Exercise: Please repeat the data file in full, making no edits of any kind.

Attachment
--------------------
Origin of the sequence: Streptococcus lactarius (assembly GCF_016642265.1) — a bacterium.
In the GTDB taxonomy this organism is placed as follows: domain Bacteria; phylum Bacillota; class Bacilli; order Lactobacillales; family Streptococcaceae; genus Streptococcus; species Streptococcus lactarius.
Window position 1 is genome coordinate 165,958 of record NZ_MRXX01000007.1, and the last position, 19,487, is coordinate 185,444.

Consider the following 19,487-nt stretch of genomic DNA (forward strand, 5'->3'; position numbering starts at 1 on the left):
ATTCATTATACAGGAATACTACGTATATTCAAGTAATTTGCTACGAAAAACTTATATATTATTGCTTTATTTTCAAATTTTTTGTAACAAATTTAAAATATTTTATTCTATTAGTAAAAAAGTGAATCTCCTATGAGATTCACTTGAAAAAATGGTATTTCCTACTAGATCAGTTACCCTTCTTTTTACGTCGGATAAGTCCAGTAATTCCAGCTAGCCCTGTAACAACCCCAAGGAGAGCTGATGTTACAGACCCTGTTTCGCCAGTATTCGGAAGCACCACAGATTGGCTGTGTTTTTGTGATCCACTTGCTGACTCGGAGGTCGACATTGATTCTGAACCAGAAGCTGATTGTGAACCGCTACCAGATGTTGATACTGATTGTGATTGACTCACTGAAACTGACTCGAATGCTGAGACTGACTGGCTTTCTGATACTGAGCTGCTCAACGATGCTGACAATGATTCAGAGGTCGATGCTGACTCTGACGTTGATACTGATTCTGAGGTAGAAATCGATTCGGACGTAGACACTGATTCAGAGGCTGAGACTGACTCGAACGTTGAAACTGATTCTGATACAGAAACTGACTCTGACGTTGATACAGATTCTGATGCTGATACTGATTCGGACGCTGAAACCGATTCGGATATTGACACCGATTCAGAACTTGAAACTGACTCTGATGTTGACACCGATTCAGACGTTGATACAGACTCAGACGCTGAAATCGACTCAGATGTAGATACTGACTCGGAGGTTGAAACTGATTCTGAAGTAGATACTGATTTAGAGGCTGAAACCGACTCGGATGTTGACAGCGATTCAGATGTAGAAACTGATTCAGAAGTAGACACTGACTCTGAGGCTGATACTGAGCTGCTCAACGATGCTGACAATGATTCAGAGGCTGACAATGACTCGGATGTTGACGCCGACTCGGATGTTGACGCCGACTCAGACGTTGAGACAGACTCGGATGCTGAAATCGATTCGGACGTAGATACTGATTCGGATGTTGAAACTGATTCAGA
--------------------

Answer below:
Origin of the sequence: Streptococcus lactarius (assembly GCF_016642265.1) — a bacterium.
In the GTDB taxonomy this organism is placed as follows: domain Bacteria; phylum Bacillota; class Bacilli; order Lactobacillales; family Streptococcaceae; genus Streptococcus; species Streptococcus lactarius.
Window position 1 is genome coordinate 165,958 of record NZ_MRXX01000007.1, and the last position, 19,487, is coordinate 185,444.

Consider the following 19,487-nt stretch of genomic DNA (forward strand, 5'->3'; position numbering starts at 1 on the left):
ATTCATTATACAGGAATACTACGTATATTCAAGTAATTTGCTACGAAAAACTTATATATTATTGCTTTATTTTCAAATTTTTTGTAACAAATTTAAAATATTTTATTCTATTAGTAAAAAAGTGAATCTCCTATGAGATTCACTTGAAAAAATGGTATTTCCTACTAGATCAGTTACCCTTCTTTTTACGTCGGATAAGTCCAGTAATTCCAGCTAGCCCTGTAACAACCCCAAGGAGAGCTGATGTTACAGACCCTGTTTCGCCAGTATTCGGAAGCACCACAGATTGGCTGTGTTTTTGTGATCCACTTGCTGACTCGGAGGTCGACATTGATTCTGAACCAGAAGCTGATTGTGAACCGCTACCAGATGTTGATACTGATTGTGATTGACTCACTGAAACTGACTCGAATGCTGAGACTGACTGGCTTTCTGATACTGAGCTGCTCAACGATGCTGACAATGATTCAGAGGTCGATGCTGACTCTGACGTTGATACTGATTCTGAGGTAGAAATCGATTCGGACGTAGACACTGATTCAGAGGCTGAGACTGACTCGAACGTTGAAACTGATTCTGATACAGAAACTGACTCTGACGTTGATACAGATTCTGATGCTGATACTGATTCGGACGCTGAAACCGATTCGGATATTGACACCGATTCAGAACTTGAAACTGACTCTGATGTTGACACCGATTCAGACGTTGATACAGACTCAGACGCTGAAATCGACTCAGATGTAGATACTGACTCGGAGGTTGAAACTGATTCTGAAGTAGATACTGATTTAGAGGCTGAAACCGACTCGGATGTTGACAGCGATTCAGATGTAGAAACTGATTCAGAAGTAGACACTGACTCTGAGGCTGATACTGAGCTGCTCAACGATGCTGACAATGATTCAGAGGCTGACAATGACTCGGATGTTGACGCCGACTCGGATGTTGACGCCGACTCAGACGTTGAGACAGACTCGGATGCTGAAATCGATTCGGACGTAGATACTGATTCGGATGTTGAAACTGATTCAGA